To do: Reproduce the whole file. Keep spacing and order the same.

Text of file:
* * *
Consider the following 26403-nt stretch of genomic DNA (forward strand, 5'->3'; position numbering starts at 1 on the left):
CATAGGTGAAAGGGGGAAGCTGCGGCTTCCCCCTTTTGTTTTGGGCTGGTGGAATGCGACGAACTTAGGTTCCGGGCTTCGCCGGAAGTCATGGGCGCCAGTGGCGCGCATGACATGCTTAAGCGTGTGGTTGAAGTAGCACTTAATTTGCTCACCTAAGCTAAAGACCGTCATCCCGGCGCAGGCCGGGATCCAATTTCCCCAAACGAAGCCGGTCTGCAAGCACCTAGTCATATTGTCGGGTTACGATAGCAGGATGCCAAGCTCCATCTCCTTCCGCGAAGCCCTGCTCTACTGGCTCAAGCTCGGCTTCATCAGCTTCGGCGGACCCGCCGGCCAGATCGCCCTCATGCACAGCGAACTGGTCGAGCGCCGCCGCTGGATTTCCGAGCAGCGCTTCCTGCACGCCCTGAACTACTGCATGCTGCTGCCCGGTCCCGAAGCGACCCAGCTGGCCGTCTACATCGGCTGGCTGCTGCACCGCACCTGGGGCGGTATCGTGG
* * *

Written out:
Consider the following 26403-nt stretch of genomic DNA (forward strand, 5'->3'; position numbering starts at 1 on the left):
CATAGGTGAAAGGGGGAAGCTGCGGCTTCCCCCTTTTGTTTTGGGCTGGTGGAATGCGACGAACTTAGGTTCCGGGCTTCGCCGGAAGTCATGGGCGCCAGTGGCGCGCATGACATGCTTAAGCGTGTGGTTGAAGTAGCACTTAATTTGCTCACCTAAGCTAAAGACCGTCATCCCGGCGCAGGCCGGGATCCAATTTCCCCAAACGAAGCCGGTCTGCAAGCACCTAGTCATATTGTCGGGTTACGATAGCAGGATGCCAAGCTCCATCTCCTTCCGCGAAGCCCTGCTCTACTGGCTCAAGCTCGGCTTCATCAGCTTCGGCGGACCCGCCGGCCAGATCGCCCTCATGCACAGCGAACTGGTCGAGCGCCGCCGCTGGATTTCCGAGCAGCGCTTCCTGCACGCCCTGAACTACTGCATGCTGCTGCCCGGTCCCGAAGCGACCCAGCTGGCCGTCTACATCGGCTGGCTGCTGCACCGCACCTGGGGCGGTATCGTGG